The Journey to EucaLobo

The 3.3.0 feature barrage

As a quality engineer it is always useful to have an at-a-glance view of the state of your system under test. Unfotunately, having reliable graphical tools is not always possible during testing phases as the UI is often trailing the development of core features. During the 3.3.0 release, the Eucalyptus development team added an incredible amount of API calls to its already large catalog of AWS compatible operations:

  • Elastic Load Balancing
  • Autoscaling
  • CloudWatch
  • Resource Tagging
  • Filtering
  • Maintenance Mode
  • Block Device Mappings

As a result of this onslaught of new service functionality from developers the UI and QA teams had their work cut out for them. The UI team had decided early on that they needed to make some architectural changes to the UI code, such as leveraging Backbone.js and Rivets. This meant they would only be able to cover the newly added resource tagging and filtering services within the 3.3.0 timeframe. Unfortunately, the UI was not the only client tool that needed to implement new services as Euca2ools 2.x was also lacking support for ELB, CloudWatch, and Autoscaling. As we split up the services amongst the quality engineers it became apparent that we had an uphill battle ahead and would need every advantage we could get. I took the lead for the CloudWatch service and began my research as soon as the feature had been committed to the release. In reading about and using the AWS version of CloudWatch it became clear that the service basically boiled down to:

  1. Putting in time series data
  2. Retrieving statistics on that data over a given interval at a set periodicity

Having worked with time series data before, I knew that without a way to visualize it I would be seriously hindering my ability to verify resulting metrics. I pulled out my handy recipe for Graphite and wrote a simple bash script that would grab a CloudWatch data set from a file and send it to my Graphite server using netcat. This worked as a quick proof of concept that we were storing the correct data and computing its statistics properly over longer periods. One of the major functionalities that is provided by the CloudWatch service is instance monitoring. This data allows users to make educated decisions about how and when to scale their applications. The realtime nature meant that I needed to be able to create arbitrary load patterns on instances and volumes and quickly map that back to CloudWatch data. It became clear that a bash script pulling from a set of text files was not going to be simple or flexible enough for the task.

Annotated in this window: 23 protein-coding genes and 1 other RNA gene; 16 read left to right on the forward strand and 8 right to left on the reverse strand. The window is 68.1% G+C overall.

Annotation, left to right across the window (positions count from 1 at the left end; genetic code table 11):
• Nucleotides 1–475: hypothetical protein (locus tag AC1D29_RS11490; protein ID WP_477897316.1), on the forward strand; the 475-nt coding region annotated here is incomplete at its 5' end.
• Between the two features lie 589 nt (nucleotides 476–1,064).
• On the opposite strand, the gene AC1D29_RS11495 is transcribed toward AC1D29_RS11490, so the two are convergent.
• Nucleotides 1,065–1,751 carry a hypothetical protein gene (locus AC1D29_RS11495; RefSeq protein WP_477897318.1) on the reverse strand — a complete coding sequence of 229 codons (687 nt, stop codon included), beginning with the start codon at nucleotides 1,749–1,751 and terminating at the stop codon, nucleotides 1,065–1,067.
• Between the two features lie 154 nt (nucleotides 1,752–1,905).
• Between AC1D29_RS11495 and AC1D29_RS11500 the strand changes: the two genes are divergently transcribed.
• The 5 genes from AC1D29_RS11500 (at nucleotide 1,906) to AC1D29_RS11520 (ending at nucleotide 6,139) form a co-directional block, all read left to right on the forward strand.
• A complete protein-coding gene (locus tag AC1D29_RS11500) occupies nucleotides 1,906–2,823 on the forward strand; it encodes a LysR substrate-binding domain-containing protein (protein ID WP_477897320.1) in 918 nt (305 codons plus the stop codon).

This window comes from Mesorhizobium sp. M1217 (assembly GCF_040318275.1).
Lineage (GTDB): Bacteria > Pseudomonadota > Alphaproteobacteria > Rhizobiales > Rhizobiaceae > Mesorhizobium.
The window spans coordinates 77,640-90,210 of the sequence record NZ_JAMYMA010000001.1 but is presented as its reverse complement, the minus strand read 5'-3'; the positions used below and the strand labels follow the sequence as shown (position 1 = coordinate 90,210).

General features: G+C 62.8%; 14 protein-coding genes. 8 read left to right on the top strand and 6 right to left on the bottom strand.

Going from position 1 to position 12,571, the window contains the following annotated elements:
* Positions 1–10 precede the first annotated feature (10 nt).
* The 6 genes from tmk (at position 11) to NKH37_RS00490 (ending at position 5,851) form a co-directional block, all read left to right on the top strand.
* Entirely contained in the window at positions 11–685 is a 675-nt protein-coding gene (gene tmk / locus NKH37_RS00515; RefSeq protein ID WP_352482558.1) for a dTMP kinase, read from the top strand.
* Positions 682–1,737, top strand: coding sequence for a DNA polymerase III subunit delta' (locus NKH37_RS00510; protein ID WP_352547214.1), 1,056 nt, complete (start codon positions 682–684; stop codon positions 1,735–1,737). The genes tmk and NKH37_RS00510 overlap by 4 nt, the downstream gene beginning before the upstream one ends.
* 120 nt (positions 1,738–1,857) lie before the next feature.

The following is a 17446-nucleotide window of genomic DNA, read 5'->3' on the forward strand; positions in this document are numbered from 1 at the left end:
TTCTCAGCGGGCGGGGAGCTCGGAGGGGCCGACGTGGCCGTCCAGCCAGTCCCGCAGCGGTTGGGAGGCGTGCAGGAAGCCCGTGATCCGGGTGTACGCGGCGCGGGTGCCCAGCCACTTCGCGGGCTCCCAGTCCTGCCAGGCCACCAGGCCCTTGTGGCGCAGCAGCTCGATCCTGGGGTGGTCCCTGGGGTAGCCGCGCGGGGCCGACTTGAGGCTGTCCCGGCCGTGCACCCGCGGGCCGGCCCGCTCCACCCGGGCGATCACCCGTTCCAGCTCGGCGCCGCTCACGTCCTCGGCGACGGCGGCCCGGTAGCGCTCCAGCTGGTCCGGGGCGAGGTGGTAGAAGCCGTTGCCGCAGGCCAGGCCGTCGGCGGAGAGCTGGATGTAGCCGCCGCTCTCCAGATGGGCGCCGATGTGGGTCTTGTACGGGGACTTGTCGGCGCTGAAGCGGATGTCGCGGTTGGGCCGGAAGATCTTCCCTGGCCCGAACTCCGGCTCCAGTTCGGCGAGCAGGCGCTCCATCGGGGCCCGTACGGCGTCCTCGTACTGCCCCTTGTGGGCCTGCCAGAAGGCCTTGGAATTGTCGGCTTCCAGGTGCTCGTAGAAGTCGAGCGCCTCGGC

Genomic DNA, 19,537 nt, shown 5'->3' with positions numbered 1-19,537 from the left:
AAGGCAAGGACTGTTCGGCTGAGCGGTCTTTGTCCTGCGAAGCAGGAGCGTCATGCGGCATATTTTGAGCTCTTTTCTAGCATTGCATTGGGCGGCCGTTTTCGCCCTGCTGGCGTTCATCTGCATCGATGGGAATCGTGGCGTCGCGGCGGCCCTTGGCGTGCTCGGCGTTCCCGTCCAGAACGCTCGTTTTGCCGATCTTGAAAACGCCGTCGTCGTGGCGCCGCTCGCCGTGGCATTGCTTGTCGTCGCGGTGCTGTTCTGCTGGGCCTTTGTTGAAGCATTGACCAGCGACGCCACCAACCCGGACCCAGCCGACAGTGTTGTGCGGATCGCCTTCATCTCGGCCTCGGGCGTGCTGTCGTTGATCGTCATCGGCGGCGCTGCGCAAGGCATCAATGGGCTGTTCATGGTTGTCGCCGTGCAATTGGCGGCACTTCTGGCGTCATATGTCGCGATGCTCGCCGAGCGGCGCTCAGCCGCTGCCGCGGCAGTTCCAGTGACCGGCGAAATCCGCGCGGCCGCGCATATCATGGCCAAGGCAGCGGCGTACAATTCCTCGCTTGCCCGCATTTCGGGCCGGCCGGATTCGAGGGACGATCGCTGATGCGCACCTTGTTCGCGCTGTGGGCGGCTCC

Let the hacking begin

As I began looking around for CloudWatch visualizers, it was clear that not many people had attacked the problem, likely because the AWS Console implementation is solid. One project that almost immediately bubbled to the top, however, was ElasticWolf, the AWS console developed for use with GovCloud. This project had been around for a year or so and had managed to implement a graphical interface for every single service that AWS supported, including AutoScaling, which is still not found in the AWS Console. It seemed like it would not take much time to point the ElasticWolf interface at my Eucalyptus cloud, so I took a stab at the Javascript code that backs the XUL application and ended up with a working version within 24hrs.  This timeline from cloning my first repo to using EucaLobo as my daily driver is a testament to the API fidelity that Eucalyputs provides.  At that point, I had hardcoded many things in the code that made it no longer work with AWS, fortunately at the time hybrid functionality was irrelevant.  A few weeks later when I had a better idea of how the code was structured and how I could manipulate the UI elements, I was able to reimplement the credential and endpoint management such that it would allow hybrid functionality. This was another great advantage for our team in that we could now run the exact same operations on both AWS and Eucalyptus and compare the results through the same interface. ElasticWolf was also quite useful in defining the workflows that were common to the new services we had implemented. For example, its UI will ensure that there are launch configurations created before you attempt to create an autoscaling group. These types of guard rails allowed us to efficiently learn and master the new features with a low barrier to entry in order to deliver a high quality release within our schedule.

In my next post I will show how to get started with EucaLobo as well as highlight some of its features.


2 thoughts on “The Journey to EucaLobo

  1. Pingback: Getting Started with EucaLobo | Testing Clouds at 128bpm

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